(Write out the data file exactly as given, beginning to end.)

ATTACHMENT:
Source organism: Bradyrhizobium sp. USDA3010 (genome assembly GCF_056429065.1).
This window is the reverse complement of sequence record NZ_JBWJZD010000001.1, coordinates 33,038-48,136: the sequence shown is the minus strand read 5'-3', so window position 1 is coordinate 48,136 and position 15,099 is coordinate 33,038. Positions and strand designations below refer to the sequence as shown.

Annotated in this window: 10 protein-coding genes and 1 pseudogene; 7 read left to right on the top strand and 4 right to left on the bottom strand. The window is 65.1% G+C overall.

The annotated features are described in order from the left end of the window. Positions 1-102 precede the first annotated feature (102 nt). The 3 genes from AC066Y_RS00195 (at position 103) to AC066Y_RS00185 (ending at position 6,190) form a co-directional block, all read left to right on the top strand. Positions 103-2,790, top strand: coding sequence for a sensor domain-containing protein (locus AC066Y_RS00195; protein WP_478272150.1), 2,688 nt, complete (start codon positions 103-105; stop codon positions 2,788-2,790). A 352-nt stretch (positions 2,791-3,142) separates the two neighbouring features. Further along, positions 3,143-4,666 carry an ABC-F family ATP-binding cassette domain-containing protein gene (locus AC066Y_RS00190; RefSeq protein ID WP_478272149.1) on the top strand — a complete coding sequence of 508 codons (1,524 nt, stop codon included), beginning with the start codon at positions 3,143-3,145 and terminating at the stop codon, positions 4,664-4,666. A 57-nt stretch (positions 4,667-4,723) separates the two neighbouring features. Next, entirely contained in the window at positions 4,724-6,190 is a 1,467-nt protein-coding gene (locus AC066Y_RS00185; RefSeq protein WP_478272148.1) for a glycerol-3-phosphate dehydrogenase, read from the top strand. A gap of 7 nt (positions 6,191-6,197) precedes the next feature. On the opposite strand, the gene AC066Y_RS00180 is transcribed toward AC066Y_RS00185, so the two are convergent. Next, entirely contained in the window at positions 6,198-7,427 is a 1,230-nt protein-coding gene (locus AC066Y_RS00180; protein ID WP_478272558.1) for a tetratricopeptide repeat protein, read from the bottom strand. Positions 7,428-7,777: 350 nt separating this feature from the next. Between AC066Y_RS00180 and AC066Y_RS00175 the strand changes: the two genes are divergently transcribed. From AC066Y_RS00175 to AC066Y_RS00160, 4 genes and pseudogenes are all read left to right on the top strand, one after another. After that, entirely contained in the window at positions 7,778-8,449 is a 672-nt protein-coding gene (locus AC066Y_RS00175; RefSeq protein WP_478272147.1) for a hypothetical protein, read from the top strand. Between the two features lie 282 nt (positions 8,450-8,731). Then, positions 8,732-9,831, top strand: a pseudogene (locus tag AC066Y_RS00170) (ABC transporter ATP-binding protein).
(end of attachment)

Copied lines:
Source organism: Bradyrhizobium sp. USDA3010 (genome assembly GCF_056429065.1).
This window is the reverse complement of sequence record NZ_JBWJZD010000001.1, coordinates 33,038-48,136: the sequence shown is the minus strand read 5'-3', so window position 1 is coordinate 48,136 and position 15,099 is coordinate 33,038. Positions and strand designations below refer to the sequence as shown.

Annotated in this window: 10 protein-coding genes and 1 pseudogene; 7 read left to right on the top strand and 4 right to left on the bottom strand. The window is 65.1% G+C overall.

The annotated features are described in order from the left end of the window. Positions 1-102 precede the first annotated feature (102 nt). The 3 genes from AC066Y_RS00195 (at position 103) to AC066Y_RS00185 (ending at position 6,190) form a co-directional block, all read left to right on the top strand. Positions 103-2,790, top strand: coding sequence for a sensor domain-containing protein (locus AC066Y_RS00195; protein WP_478272150.1), 2,688 nt, complete (start codon positions 103-105; stop codon positions 2,788-2,790). A 352-nt stretch (positions 2,791-3,142) separates the two neighbouring features. Further along, positions 3,143-4,666 carry an ABC-F family ATP-binding cassette domain-containing protein gene (locus AC066Y_RS00190; RefSeq protein ID WP_478272149.1) on the top strand — a complete coding sequence of 508 codons (1,524 nt, stop codon included), beginning with the start codon at positions 3,143-3,145 and terminating at the stop codon, positions 4,664-4,666. A 57-nt stretch (positions 4,667-4,723) separates the two neighbouring features. Next, entirely contained in the window at positions 4,724-6,190 is a 1,467-nt protein-coding gene (locus AC066Y_RS00185; RefSeq protein WP_478272148.1) for a glycerol-3-phosphate dehydrogenase, read from the top strand. A gap of 7 nt (positions 6,191-6,197) precedes the next feature. On the opposite strand, the gene AC066Y_RS00180 is transcribed toward AC066Y_RS00185, so the two are convergent. Next, entirely contained in the window at positions 6,198-7,427 is a 1,230-nt protein-coding gene (locus AC066Y_RS00180; protein ID WP_478272558.1) for a tetratricopeptide repeat protein, read from the bottom strand. Positions 7,428-7,777: 350 nt separating this feature from the next. Between AC066Y_RS00180 and AC066Y_RS00175 the strand changes: the two genes are divergently transcribed. From AC066Y_RS00175 to AC066Y_RS00160, 4 genes and pseudogenes are all read left to right on the top strand, one after another. After that, entirely contained in the window at positions 7,778-8,449 is a 672-nt protein-coding gene (locus AC066Y_RS00175; RefSeq protein WP_478272147.1) for a hypothetical protein, read from the top strand. Between the two features lie 282 nt (positions 8,450-8,731). Then, positions 8,732-9,831, top strand: a pseudogene (locus tag AC066Y_RS00170) (ABC transporter ATP-binding protein).